Archaeology in the tree roots: blowdown results in find

Stone weapons found on sandy ridge by Athabasca River in wake of wind storm

Pearl Lorentzen
Lakeside Leader

Within a 50 km circle outside of the Town of Slave Lake, there are over 300 archaeological sites, says Brian Leslie, archeologist at Tree Time Services.

He and fellow archeologist Kurtis Blaikie-Birkigt often work in the area doing historical resource impact assessments.

These assessments look for evidence of historic activity on the land and have found everything from early 20th Century trappers cabins to 10,000-year-old stone spearheads.

Archaeologists dig 40cm holes across the area, Leslie says. It is like looking for a needle in a haystack.

When these surveys started around 2001 or 2002, people didn’t expect to find very many sites, Blaikie-Birkigt says. However, in general, 20 to 30 sites are found per year. Most are pretty small – around 30-50m evidence of small campsites. Along lakes and old lake shores, the sites are larger – often around 100 to 200m.

In 2016, a windstorm north of the Athabasca River revealed a much larger site. It is 800m by 50m, Leslie says. To give context it is about eight Canadian football fields long by half a football field. It is a very long and narrow site.

Leslie could not reveal the exact location, but the general area is close to where Highway 2 crosses the Athabasca River.

These assessments are required for any development on crown land, Blaikie-Birkigt says, such as logging, sand pits and oil field.

Forestry is low-impact and generally goes around historic and archaeological sites, Leslie says.

Assessments are usually done before the area is logged, Leslie says. In rare occasions, due to fire or wind damage, Archaeologists have to do the survey after the area has been cleared.

In the case of the Athabasca site, the trees being disturbed made it much easier for them to find the site. Leslie figures that in a traditional survey situation they would have found the site, but not the extent of it. With the trees uprooted, many stone projectiles were visible on the surface.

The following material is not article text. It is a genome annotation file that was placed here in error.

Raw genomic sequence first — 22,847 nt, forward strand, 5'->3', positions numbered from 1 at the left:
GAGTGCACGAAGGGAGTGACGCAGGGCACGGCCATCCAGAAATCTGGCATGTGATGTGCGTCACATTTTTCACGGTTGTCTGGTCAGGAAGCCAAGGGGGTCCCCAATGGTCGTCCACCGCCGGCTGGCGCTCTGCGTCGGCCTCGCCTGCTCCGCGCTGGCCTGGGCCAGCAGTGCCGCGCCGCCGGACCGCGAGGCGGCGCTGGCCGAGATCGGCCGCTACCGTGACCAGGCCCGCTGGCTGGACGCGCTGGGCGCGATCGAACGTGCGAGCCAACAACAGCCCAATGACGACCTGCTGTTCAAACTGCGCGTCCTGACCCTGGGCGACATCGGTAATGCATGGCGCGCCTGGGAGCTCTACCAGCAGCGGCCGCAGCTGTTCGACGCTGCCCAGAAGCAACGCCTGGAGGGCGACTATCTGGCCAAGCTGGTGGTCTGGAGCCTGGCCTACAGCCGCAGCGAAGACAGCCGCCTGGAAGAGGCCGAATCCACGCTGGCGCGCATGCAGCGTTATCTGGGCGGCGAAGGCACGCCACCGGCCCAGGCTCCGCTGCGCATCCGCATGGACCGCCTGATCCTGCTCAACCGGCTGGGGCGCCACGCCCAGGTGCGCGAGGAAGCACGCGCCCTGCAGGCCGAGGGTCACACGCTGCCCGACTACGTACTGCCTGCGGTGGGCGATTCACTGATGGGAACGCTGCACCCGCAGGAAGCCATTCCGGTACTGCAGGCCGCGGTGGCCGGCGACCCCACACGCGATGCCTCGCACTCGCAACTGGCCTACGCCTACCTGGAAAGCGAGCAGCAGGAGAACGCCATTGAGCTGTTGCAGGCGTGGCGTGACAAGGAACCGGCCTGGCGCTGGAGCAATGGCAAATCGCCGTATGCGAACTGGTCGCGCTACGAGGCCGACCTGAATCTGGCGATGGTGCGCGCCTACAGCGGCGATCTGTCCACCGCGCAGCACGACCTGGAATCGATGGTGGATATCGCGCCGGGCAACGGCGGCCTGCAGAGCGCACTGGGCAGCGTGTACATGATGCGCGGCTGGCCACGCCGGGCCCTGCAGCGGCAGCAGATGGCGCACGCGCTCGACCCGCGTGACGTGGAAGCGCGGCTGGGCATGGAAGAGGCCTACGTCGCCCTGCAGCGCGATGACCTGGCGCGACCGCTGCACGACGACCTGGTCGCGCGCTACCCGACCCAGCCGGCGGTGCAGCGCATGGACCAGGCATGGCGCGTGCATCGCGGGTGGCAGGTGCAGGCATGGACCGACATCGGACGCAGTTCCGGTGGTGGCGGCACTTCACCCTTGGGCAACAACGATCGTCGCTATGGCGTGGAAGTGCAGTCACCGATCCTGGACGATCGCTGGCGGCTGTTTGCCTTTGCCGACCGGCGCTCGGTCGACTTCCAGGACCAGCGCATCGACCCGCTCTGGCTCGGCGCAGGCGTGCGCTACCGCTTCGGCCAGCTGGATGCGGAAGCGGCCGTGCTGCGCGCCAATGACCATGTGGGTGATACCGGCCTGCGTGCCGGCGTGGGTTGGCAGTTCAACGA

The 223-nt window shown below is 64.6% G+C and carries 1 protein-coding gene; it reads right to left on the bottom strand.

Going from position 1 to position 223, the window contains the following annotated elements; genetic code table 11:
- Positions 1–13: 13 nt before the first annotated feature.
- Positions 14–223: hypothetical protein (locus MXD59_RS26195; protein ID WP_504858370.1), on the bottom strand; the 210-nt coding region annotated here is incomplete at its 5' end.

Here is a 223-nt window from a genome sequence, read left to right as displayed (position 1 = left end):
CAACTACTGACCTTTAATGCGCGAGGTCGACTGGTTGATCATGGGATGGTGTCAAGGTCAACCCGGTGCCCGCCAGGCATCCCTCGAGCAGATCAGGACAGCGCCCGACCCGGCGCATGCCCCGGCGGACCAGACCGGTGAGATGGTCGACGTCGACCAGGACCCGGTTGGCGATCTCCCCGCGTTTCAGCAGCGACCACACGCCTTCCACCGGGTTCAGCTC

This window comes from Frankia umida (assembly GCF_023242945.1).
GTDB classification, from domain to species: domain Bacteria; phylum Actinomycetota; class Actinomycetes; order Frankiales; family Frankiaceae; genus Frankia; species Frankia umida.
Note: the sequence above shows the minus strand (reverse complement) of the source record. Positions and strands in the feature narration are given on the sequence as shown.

Leslie found Besant Point projectiles, which date the site to between 2,500 and 1,300-years-ago.

During the survey, the area is marked off, Leslie says. Artifacts are cleaned, processed and catalogue and sent to the Alberta Museum.

There are lots of little sites in the area, Blaikie-Birkigt says, but the last big archaeological dig in the area was a field school in the 1980s.

There are no plans at present to further investigate the Athabasca site, but Leslie figures it would be a good site to do a public outreach excavation.

If it is developed, layers of evidence from older or new eras might emerge.

Leslie knows of sites where in the top layer there were arrowheads, which are the newest stone projectiles and 2.5m down there were 10,000 old spearheads.

Forests have acidic soil, which makes archaeology challenging, Leslie says. The acidity removes biological traces, so for the most part only stone tools remain. Bone and pottery tend not to survive. In the prairies, large piles of bison bones have been discovered.

The area around Lesser Slave Lake is the most northern site of pottery, Leslie says. Pottery usually dates around the era when there are stone arrowheads. The oldest are from 1,100 years ago.

There are over 40,000 archaeological sites in Alberta, including some of the oldest sites in North America, says Leslie. The oldest sites date to the early pre-contact era which starts around 11,200-years-ago. There is evidence of habitation before then, but no stone tools.

Leslie explains that during this time most of the rest of North America was covered in glaciers. After crossing the Bering Strait, people traveled south by boat. They paddled either along the BC coast or down the series of large lakes that made up Alberta. At the time, Lesser Slave Lake was the size of a small sea.

Blowdown area by the Athabasca River where evidence of large scale 2,500 to 1,300 year old habitation has turned up. Photo is from 2017.

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